Investors should not lose sight on sustainability as a long-term investment theme
Investors should embrace the fact that there are long-term structural factors that would run through multiple economic and market cycles.
- In addition to the objective of reducing carbon emissions, recent energy security concerns will fast track the global transition towards sustainable energy production
- In order to bolster energy security and attain net-zero targets, we expect an increasing amount of fiscal spending into sustainable infrastructure and renewable energy production initiatives. This offers long-term structural tailwinds to the energy transition theme
The market volatility of 2022 has been difficult for all investors since few asset classes were able to deliver positive returns. While sustainability and a broader consideration of environmental, social and governance (ESG) issues are still highly relevant to institutional investors, they could be pushed to the backburner for retail investors in Asia. This would be a mistake since a number of events in the past few months have reiterated the importance and relevance of sustainable investment.
Europe has been a pioneer in reducing carbon emissions and incorporating ESG and sustainable investment into financial investment. The greater adoption of renewable energy was primarily to reduce carbon emissions. The Russia-Ukraine conflict has escalated the importance of energy security, adding more urgency to this transition. While renewable energy is not going to solve the potential energy shortage for this coming winter, or even in the next few years, reducing dependence on Russian energy imports should be a priority. If this can be combined with decarbonization, governments are likely to get more buy-in from voters and the business sectors.
Europe’s move towards sustainable power generation forms only part of its transition towards green energy. In addition to this, they also need greater investment into improving energy efficiency. This could be done via refitting insulation in buildings and boosting public transportations. European governments have already earmarked grants and loans (see Exhibit 1) to finance these projects. Investors can also anticipate strong policy support.
In China, the government has been emphasizing its target to be carbon net-zero by 2060. This is clearly an ambitious target considering China is the largest emitter of greenhouse gasses in the world. In early June, the Chinese government announced its renewable energy development plan for the 14th Five-Year plan (2021-2025) period. It looks to modernize renewable energy development in technology and production. It aims to have renewable energy to be responsible for more than 50% of the expected increase in electricity consumption, doubling the power generated by wind and solar power.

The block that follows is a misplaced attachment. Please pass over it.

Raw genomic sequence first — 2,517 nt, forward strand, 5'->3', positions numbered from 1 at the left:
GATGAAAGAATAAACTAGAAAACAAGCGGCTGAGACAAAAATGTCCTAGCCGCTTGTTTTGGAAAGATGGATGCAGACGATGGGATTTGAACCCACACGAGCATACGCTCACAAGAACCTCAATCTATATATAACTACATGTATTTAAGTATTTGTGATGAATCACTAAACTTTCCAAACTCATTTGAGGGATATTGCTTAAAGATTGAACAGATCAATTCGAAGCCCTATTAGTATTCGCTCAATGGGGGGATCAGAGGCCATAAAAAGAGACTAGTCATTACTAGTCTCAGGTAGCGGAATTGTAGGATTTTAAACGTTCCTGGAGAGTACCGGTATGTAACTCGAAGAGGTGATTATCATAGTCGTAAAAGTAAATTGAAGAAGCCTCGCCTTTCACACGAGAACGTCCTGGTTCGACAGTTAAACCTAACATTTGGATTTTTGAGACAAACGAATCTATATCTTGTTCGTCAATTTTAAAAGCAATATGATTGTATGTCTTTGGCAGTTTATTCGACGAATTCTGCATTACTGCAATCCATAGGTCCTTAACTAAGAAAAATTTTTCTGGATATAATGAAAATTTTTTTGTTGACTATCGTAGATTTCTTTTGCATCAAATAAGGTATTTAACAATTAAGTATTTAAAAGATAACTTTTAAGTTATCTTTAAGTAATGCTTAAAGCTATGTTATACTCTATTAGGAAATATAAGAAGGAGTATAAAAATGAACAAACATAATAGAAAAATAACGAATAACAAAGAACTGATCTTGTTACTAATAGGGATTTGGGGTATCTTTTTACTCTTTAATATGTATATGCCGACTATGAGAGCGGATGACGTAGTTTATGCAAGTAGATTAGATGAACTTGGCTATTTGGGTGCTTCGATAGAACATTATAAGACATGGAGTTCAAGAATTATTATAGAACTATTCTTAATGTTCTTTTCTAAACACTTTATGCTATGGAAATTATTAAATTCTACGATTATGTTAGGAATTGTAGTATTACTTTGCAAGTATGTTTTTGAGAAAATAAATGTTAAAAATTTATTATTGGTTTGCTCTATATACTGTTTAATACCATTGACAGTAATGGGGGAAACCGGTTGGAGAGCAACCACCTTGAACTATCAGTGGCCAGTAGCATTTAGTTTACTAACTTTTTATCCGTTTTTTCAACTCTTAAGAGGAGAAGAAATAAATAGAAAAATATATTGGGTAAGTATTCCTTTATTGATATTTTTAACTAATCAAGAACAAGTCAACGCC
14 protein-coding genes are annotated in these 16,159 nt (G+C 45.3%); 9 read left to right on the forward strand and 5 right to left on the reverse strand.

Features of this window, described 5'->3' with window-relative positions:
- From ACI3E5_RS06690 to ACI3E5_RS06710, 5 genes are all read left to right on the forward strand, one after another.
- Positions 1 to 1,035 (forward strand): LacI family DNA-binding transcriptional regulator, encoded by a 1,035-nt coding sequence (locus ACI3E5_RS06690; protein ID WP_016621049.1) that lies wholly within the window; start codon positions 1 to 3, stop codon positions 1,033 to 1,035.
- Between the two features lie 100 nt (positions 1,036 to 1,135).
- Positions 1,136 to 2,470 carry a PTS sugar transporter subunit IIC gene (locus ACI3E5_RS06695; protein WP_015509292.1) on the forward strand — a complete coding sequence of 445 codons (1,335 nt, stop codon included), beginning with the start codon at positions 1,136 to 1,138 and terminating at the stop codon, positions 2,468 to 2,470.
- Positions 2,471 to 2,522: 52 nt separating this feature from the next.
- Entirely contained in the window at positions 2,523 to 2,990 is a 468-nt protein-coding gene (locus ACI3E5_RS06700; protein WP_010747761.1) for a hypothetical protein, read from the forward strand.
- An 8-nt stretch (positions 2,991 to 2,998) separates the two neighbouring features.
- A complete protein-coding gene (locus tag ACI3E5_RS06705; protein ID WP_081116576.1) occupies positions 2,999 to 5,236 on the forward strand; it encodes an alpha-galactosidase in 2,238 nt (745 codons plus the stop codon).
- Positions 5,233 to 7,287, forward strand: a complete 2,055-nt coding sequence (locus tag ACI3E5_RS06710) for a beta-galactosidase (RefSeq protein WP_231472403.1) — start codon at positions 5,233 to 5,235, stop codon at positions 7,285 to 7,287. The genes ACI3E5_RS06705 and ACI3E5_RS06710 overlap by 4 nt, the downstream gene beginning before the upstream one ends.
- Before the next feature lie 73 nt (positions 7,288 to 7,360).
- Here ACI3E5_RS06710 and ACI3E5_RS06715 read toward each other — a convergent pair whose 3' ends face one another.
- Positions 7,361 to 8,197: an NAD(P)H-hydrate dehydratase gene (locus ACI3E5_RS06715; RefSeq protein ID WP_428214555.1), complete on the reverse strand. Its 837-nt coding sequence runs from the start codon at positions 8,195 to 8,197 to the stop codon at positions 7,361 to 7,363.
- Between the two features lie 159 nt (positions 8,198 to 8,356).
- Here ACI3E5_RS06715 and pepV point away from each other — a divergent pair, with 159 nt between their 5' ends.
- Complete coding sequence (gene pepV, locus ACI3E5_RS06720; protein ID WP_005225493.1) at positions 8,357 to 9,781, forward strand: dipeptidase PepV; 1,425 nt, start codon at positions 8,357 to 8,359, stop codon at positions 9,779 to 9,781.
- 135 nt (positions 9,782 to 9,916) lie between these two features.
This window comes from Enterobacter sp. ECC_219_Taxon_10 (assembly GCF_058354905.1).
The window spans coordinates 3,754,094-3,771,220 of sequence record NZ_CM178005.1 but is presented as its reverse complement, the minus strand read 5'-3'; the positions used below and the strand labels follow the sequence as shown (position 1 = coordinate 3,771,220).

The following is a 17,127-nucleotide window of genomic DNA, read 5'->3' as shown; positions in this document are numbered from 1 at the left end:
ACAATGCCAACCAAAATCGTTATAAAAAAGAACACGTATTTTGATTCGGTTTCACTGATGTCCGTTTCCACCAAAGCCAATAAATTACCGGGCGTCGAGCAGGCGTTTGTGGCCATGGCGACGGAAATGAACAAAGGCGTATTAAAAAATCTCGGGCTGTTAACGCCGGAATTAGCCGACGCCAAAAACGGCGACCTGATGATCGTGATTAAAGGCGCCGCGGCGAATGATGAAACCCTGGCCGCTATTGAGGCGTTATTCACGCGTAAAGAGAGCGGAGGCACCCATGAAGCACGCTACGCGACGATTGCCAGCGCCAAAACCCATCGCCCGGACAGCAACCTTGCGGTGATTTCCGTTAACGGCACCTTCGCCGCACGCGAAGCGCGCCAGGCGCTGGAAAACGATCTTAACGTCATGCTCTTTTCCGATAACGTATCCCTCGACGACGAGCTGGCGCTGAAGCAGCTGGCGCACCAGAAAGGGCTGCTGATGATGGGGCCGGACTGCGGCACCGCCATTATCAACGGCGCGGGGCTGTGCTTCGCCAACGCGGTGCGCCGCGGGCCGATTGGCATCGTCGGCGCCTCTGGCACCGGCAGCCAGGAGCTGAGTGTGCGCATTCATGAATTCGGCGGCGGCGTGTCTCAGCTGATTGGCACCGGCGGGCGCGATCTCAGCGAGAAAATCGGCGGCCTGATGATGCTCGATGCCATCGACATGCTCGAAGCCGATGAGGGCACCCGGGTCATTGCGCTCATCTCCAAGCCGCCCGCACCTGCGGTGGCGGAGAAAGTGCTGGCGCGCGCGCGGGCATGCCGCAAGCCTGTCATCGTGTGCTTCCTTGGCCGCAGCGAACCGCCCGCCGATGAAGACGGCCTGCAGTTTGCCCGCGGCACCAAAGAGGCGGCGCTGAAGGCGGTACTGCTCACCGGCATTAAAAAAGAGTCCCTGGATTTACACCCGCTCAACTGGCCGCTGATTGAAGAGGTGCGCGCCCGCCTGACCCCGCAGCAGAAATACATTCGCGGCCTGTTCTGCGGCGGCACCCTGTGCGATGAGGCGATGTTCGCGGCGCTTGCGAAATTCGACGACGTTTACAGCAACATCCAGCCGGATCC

Exhibit 1: Eurozone proposed spending on green infrastructure
Percentage of MFF* and NextGenerationEU** spending package
We would expect a significant policy tilt towards building the renewable energy sector. The impact of this transition in China would go beyond the domestic market. China could play a critical role in the global energy transition given the need for renewable energy technology and equipment across the world to reach net-zero targets. Infrastructure continues to be a key policy lever to boost economic growth during downturns. Highways, high speed rail, ports and airports were the focal point of these spending in the past, we can add renewable energy to this list going forward.
The Japanese government is planning to set up a JPY 20trillion fund to promote investment in new power grid technology, energy-saving homes and other technologies that can help the country to reach carbon neutrality by 2050. In addition to renewable sources of power generation and distribution network, electric vehicles and battery technology could also be the focus.
Amid the talks of economic recessions and high inflation, investors should embrace the fact that there are long-term structural factors that would run through multiple economic and market cycles. The business of reducing greenhouse gas emissions is one of these long-term themes. In Europe’s case, the current geopolitical backdrop is likely to accelerate this transition, even though in the very short term, more fossil fuels are used as a stop-gap measure.
As we see in the three examples above, there is a considerable drive from governments to achieve carbon neutrality. This is not only about reducing emissions. Given the importance of this transition, there is a significant incentive for nations to be leaders in the field of renewable energy production, storage and distribution. Both financial resources and industry policies are expected to be dedicated to nurture these technologies' development. This could potentially bring rapid growth, but at the same time build strong resilience against the ebb and flow of economic cycles.